Jenny Mosley is a national and international educational consultant, author and publisher. Based in the UK, with 45 years of experience in schools.  Jenny has developed her ‘Golden Model’ approach for Early Years and Primary, interweaving rafts of key ideas promoting staff and pupil wellbeing, listening systems, positive behaviour, school values and calmer lunchtimes and playtimes. With the aim of creating safe learning communities where all children and adults feel valued, respected and listened to, Jenny is in great demand for her inspiring talks and motivational workshops. Jenny’s key areas of expertise include staffrooms, classrooms, dining halls and playgrounds.  All of Jenny’s systems promote wellbeing in schools. Her ‘Five Wells for Wellbeing’ were adopted by the National College for School Leadership, UK.

Jenny has taught MEds in Education at two universities and her work has been featured many times in the press and aired on the BBC.  Jenny travels tirelessly to work with staff and children in schools across the UK and internationally.

More recently, Jenny has created therapeutic training resources aimed at School Recovery and continues to create online resources so that schools can access her support for positive relationships, respectful school communities, speaking and really listening to each other and, importantly, fun, games and enjoyment at school.

www.circle-time.co.uk

Session/s

  • Staff wellbeing – putting our own wellbeing first so we have the energy to care for others (Session to be repeated)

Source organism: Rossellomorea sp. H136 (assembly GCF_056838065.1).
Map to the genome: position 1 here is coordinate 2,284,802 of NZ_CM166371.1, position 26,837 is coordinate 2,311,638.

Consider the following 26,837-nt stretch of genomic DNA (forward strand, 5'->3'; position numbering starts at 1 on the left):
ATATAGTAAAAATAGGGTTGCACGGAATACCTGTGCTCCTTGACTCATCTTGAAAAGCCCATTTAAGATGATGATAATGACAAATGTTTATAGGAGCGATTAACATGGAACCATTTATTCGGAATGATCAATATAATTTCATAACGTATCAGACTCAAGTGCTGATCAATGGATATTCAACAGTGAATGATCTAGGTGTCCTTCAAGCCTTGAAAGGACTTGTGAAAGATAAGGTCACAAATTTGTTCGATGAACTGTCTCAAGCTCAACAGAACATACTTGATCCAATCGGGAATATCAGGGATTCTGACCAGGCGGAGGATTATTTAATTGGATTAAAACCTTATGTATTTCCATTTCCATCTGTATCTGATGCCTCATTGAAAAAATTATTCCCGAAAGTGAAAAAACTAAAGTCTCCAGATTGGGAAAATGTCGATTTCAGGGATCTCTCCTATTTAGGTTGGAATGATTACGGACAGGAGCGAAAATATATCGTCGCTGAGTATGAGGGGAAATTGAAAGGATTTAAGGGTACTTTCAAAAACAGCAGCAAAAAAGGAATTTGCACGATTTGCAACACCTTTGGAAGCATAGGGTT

“Yesterday I was clever, so I wanted to change the world. Today I am wise, so I am changing myself.” – Rumi
    Too many adults ignore their own wellbeing needs during term time. With a clear link between adult and child wellbeing, adult wellbeing needs to be high on school agendas.
    Jenny’s passionate belief is that we each need our own Personal Care Plan to recharge our energy and joy levels. We need to be certain that we have sufficient energy to actively support others, even more -so during times of crisis and recovery. Mindfulness and fun are uplifting touchstones of her philosophy.  It’s important to reach out and share our experiences in a supportive, non-judgemental forum. Jenny will be talking about the importance of leading by example. The over-used but dazzling “Be The Change You Want To See” (Gandhi) is key – we cannot tell people how to be – we need to inspire them! Jenny will introduce her highly acclaimed Five Wells for Wellbeing and to help us consider a raft of ideas to help us care for ourselves and others within our community. We need energy and empathy to be effective early years practitioners, teachers, assistants, administrators, leaders to build caring, strong, inclusive relationships with others. We need to start the process with a commitment to ourselves.
  • Positive Playtimes – a key to unlocking fitness, fun and friendships
    Having positive, enjoyable playtimes can make the world of difference to a child. We can encourage children to help take responsibility for their playtimes and to connect more positively with each other.  Jenny will explain some strategies that can be used to encourage good quality play and a range of positive behaviour strategies that we can engage in to help children show more respect to lunchtime staff and each other. The qualities of co-operation, inclusion, community and belonging can all be nurtured through play and playground activities.

    When adults encourage children to learn and play traditional and new games, this can support better learning, good friendships and teamwork. Jenny will discuss how everyone can have their own interests in a busy playground and the importance of Playground Zoning. One fifth of a child’s school life is spent in the playground, if they are not happy there, then they are not happy at school.